Ask better questions

“If you ask better questions, you’ll get better answers!” —  Tony Robbins

Tony Robbins often tells the story of how early in his career he offered to help the US Army improve a pistol shooting program. He asked the best sharpshooters in the world what they did mentally and physically to achieve effective and accurate shooting. From this exercise he found out what these shooters had in common and then replicated it for teaching purposes. He managed to cut the training time by 75% and produce more competent sharpshooters than before. How can someone who had never shot a gun in his life figure out the common beliefs, thinking and strategies of shooters? By asking better questions.

So how do you ask better questions? Although Robbins may not have used this approach, one that is good at forcing critical thinking is Socratic questioning. Named after the Greek philosopher, it tries to prevent fragmented thinking by getting us to ask six specific types of questions. What distinguishes this questioning method is that it is systematic, disciplined and focuses on getting deep enough to uncover the fundamentals.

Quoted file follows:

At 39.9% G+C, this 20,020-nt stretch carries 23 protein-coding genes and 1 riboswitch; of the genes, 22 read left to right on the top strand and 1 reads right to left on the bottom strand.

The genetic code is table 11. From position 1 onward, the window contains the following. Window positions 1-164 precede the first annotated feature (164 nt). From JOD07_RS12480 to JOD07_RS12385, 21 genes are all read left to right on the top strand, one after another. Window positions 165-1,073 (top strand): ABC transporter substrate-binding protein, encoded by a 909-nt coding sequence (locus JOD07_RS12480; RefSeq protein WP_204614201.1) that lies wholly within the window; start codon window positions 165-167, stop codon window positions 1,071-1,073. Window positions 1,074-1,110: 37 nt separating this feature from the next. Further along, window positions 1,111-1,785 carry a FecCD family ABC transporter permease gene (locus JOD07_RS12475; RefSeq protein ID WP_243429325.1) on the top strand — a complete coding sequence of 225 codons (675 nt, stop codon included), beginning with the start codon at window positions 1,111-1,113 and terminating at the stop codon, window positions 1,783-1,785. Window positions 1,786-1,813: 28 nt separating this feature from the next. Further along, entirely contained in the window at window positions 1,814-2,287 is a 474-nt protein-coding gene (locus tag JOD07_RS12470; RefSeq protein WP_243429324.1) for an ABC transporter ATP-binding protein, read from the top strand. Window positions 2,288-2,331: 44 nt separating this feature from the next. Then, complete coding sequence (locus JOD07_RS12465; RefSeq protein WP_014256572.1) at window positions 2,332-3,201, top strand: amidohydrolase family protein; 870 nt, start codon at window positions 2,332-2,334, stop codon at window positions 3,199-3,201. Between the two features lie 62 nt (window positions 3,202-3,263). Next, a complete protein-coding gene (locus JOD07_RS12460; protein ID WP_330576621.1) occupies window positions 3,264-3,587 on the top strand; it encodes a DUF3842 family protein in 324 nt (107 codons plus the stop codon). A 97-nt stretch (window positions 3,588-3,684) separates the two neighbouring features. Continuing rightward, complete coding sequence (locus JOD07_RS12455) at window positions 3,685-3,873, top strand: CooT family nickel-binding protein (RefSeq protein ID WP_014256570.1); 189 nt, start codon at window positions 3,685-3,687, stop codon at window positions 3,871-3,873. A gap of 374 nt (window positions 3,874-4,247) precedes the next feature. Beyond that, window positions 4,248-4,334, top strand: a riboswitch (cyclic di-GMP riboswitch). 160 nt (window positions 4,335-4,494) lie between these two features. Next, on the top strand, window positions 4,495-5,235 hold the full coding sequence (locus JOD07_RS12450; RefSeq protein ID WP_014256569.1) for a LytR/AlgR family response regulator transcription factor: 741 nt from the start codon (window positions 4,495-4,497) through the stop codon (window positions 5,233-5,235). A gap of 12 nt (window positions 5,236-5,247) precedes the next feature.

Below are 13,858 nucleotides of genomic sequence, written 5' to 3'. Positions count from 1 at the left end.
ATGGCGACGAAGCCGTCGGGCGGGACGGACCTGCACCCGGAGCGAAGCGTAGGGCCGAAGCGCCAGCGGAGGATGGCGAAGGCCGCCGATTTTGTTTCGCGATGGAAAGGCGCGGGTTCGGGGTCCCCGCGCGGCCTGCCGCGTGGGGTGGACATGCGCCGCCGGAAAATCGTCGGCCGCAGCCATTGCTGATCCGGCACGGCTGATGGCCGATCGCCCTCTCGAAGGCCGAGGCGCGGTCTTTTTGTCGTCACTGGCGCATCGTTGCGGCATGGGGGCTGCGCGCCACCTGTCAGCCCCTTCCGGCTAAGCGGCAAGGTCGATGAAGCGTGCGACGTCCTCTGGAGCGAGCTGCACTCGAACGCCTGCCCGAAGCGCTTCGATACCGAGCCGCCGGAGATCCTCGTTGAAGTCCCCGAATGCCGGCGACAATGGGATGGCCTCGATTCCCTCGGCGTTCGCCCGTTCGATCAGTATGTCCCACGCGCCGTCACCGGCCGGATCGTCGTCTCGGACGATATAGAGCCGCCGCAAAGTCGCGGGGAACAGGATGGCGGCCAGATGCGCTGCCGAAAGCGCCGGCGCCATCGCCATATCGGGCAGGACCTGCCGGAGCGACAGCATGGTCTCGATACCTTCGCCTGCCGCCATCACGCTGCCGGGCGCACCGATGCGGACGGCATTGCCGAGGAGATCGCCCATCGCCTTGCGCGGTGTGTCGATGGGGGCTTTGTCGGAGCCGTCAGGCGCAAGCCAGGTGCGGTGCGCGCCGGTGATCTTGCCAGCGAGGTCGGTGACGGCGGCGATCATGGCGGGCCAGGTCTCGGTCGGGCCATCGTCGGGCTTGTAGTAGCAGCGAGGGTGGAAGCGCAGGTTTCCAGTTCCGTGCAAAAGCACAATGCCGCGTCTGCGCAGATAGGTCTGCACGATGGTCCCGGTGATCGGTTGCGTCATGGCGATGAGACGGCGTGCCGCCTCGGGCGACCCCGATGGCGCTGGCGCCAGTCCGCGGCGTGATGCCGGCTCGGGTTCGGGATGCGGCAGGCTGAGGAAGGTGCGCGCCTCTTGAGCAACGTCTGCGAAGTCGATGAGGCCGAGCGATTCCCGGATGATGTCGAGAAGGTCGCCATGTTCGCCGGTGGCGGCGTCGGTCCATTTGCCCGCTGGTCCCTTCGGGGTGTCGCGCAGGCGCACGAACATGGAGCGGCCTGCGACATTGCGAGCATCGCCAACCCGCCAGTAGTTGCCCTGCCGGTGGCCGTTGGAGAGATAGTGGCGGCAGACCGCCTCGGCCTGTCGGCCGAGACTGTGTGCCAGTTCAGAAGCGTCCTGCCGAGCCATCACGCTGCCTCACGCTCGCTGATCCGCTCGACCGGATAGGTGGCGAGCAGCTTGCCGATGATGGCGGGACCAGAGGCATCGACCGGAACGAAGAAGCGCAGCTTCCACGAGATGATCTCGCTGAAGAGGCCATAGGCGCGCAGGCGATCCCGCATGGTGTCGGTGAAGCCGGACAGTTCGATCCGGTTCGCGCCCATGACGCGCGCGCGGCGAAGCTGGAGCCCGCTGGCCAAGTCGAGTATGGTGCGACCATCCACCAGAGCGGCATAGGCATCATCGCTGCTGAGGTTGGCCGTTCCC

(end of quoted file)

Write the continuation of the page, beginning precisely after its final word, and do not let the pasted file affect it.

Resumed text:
Here are the six types of Socratic questions with generic examples but also possible questions to help you think about your choice of career path:

1. Questions for clarification 

2. Questions about assumptions

3. Questions about reasons or evidence

4. Questions about alternate viewpoints and perspectives

5. Questions about implications and consequences

6. Questions about the question

In my own life I have found that questions can be more important than answers. Self-reflection is critical to knowing if you are still happy with the path you are on and if you think it can lead you to where you want to go. In fact, some promising paths will go unnoticed all together unless you ask certain kinds of questions of yourself and others.

In summary, the six types of questions you should ask:

  1. Questions for clarification
  2. Questions about assumptions
  3. Questions about reasons or evidence
  4. Questions about alternate viewpoints and perspectives
  5. Questions about implications and consequences
  6. Questions about the question

The only way to get started with this is to simply try it. Start asking better questions if you want better answers.


If you’re interested in more examples of Socratic questions then check out this link I saw in a recent Farnam Street newsletter.

I first heard about that Tony Robbins story from an interview that he and Peter Diamandis did for the Tim Ferriss Show podcast a few months ago.